Heart Disease Awareness: How To Get Involved | MyHeartDiseaseTeam

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Heart Disease Awareness: How To Get Involved

Written by Anika Brahmbhatt
Posted on February 1, 2022

If you’re living with heart disease, you’re already aware of the impact the condition can have on your life — but chances are strong that other people in your orbit don’t know as much as they could about the disease. That’s why it’s important to raise awareness for the medical condition — particularly in February, which is American Heart Month.

It can be hard when your friends and family don’t know what you’re going through. It can also feel difficult to say no to loved ones who don’t understand your situation because you might worry about how your relationships will be affected.

Raising awareness about heart health is important so your friends, family, and acquaintances can better understand how to support you.

Start by Raising Your Own Awareness

Before you can create public awareness by sharing information with others, it’s a good idea to understand the specifics of heart disease. Learn more about heart disease’s causes, signs and symptoms, and treatment options.

Heart disease encompasses a large number of conditions that affect the cardiovascular system, which includes the heart and blood vessels. The cardiovascular system supplies the entire body with oxygen and nutrient-rich blood.

Types of heart disease include:

  • Blood vessel diseases such as coronary artery disease
  • Arrhythmias such as atrial fibrillation
  • Heart infections
  • Congenital heart defects
  • Cardiomyopathy
  • Problems with heart valves

Many types of heart disease can lead to heart failure, when the heart can no longer supply enough blood and oxygen to keep all the tissues of the body healthy.

Share Awareness Resources

After you’re armed with information about heart disease, you can share it with others. The fastest and least expensive way for this kind of advocacy is through social media. You can post information about heart disease, share details about the condition, and join communities of other people who are also working to raise awareness about heart disease.

You can share the Center for Disease Control and Prevention (CDC) resource toolkit about hypertension for American Heart Month on Facebook or Twitter.

To ensure your messages on social media reach as many people as possible, consider using an appropriate heart disease-related hashtag, like #HeartDiseaseAwareness or #AmericanHeartMonth. This way, your posts will be seen by more people who have the same interests, and they’re more likely to share and comment.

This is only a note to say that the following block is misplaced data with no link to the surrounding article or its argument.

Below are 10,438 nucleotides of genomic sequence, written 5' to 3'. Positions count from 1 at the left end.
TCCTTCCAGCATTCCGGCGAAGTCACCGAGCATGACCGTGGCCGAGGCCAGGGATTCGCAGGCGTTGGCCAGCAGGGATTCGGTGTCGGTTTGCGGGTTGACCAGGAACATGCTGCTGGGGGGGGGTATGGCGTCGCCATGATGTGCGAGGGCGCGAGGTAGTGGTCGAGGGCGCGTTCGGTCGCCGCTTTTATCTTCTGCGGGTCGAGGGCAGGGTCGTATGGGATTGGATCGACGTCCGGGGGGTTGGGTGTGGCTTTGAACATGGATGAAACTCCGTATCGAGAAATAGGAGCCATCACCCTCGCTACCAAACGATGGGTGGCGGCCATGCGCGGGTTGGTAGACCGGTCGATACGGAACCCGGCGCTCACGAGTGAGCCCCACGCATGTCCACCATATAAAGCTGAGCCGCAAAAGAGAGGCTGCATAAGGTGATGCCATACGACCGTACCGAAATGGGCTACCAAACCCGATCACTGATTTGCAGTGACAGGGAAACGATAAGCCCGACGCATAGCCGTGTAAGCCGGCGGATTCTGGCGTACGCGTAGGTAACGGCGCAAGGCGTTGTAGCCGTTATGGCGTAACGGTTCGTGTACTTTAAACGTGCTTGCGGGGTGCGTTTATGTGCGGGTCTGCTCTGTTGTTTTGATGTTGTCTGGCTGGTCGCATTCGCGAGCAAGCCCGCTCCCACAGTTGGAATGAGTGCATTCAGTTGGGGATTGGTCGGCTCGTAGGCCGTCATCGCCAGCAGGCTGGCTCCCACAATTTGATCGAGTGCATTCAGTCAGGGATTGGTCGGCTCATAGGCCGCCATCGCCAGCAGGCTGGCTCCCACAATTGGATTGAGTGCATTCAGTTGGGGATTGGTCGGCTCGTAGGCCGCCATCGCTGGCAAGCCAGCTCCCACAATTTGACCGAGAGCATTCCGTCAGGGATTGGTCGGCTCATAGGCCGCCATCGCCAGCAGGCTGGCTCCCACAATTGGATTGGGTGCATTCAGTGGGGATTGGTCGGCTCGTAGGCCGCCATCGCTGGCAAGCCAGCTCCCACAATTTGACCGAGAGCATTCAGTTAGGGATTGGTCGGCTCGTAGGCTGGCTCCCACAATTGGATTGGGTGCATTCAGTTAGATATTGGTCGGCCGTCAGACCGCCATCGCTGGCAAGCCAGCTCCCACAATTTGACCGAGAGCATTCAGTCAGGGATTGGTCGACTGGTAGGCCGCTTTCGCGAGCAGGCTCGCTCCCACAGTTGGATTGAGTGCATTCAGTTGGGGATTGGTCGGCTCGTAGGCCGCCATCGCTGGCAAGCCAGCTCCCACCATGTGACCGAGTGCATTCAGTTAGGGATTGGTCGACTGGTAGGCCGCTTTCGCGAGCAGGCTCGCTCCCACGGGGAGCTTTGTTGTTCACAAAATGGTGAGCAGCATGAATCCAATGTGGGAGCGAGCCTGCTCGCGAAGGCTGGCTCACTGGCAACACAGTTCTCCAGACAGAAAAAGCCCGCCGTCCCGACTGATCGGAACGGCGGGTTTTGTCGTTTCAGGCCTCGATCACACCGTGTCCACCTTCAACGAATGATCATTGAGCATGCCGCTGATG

Social media helps raise awareness for the condition, and it also allows other people with heart disease to realize they aren’t alone. Joining a heart disease community on social media, such as MyHeartDiseaseTeam, can also help you connect with others.

Participate in Awareness Activities

Another way to raise awareness about heart disease is to participate in an activity dedicated to the cause. You can walk or run for heart disease, play bingo, participate in fundraising activities, or even create a unique event that works for your interests. You can help other people understand more about heart disease while having fun and raising money for the cause.

If you are able, you can also donate (and encourage others to donate) to organizations such as the American Heart Association.

In addition, remember to engage in self-care. It is emotionally taxing to educate others about your lived experiences, so know your limits and acknowledge when it’s time to put your mental well-being first.

Connect With Others Who Understand

On MyHeartDiseaseTeam, more than 51,000 people living with heart disease come together to ask questions, give advice, and share their stories with others who understand life with the condition.

Share your heart disease journey in the comments below, or start a conversation by posting on your Activities page.

Posted on February 1, 2022
All updates must be accompanied by text or a picture.

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Anika Brahmbhatt is an undergraduate student at Boston University, where she is pursuing a dual degree in media science and psychology. Learn more about her here

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